The Participatory Effectiveness of Land-Related Movements in Brazil, Ecuador, and Chile: 1990-2004

Doctoral Dissertation

Abstract

The give-and-take between peasant and indigenous grassroots movements, authorities, and political elites has occurred intensely in several countries of the region in the past two decades, particularly in Ecuador, Brazil, and Chile. Although successive governments in these countries have redistributed substantial amounts of land in the past two decades, we have little certainty about the direct overall impact that these grassroots organizations’ mobilization and political strategies have had on land policy since the early 1990s. The complex array of factors at play in establishing a balance between these two poles of action (politics and mobilization) is indeed one of the most difficult challenges confronting democratic politics throughout Latin America. Utilizing data derived from newspaper reports of protest events and interviews with movement leaders, government officials, and politicians this research explores the following argument: the policy influence of social movements is a consequence of movements’ ability to sustain mobilization in face of the negotiations it engages in with political actors. The realization of the need to engage in a double-pronged approach (mobilization and politics) reflects a substantial distancing from the historical tendency for grassroots movements to adopt an either reform or revolution approach. The efforts of movement leaders to maintain their capacity to mobilize at the grassroots without excessive interference from government or political parties is imperative to its ability to obtain long term policy concessions. The intensity of mobilization tactics, particularly the level of violence and disruption espoused in activism, is the main factor that influences political elites to respond with accommodation or opposition.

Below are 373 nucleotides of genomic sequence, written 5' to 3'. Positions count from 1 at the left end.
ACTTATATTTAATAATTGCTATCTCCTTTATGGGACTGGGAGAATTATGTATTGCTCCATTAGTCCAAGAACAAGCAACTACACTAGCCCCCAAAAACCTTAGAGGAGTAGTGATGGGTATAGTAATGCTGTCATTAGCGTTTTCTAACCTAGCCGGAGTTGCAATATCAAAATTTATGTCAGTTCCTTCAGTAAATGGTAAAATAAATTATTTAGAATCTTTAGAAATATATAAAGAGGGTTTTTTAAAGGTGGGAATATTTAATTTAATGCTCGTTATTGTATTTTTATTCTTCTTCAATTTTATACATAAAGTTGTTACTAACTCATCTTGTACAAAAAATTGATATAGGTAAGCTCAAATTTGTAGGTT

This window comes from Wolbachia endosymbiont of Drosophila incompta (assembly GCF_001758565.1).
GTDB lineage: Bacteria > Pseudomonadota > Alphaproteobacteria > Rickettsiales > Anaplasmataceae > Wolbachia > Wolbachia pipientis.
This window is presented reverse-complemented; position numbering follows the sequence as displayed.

Attributes

Attribute NameValues
URN
  • etd-04172009-112246

Author Patricia Marcela Rodriguez
Advisor Michael Coppedge
Contributor Frances Hagopian, Committee Member
Contributor Michael Coppedge, Committee Chair
Contributor Scott Mainwaring, Committee Member
Contributor Rory McVeigh, Committee Member
Degree Level Doctoral Dissertation
Degree Discipline Political Science
Degree Name PhD
Defense Date
  • 2009-03-30

Submission Date 2009-04-17
Country
  • United States of America

Subject
  • indigenous rights

  • latin america

  • land redistribution

  • social movements

Publisher
  • University of Notre Dame

Language
  • English

Record Visibility and Access Public
Content License
  • All rights reserved

Departments and Units

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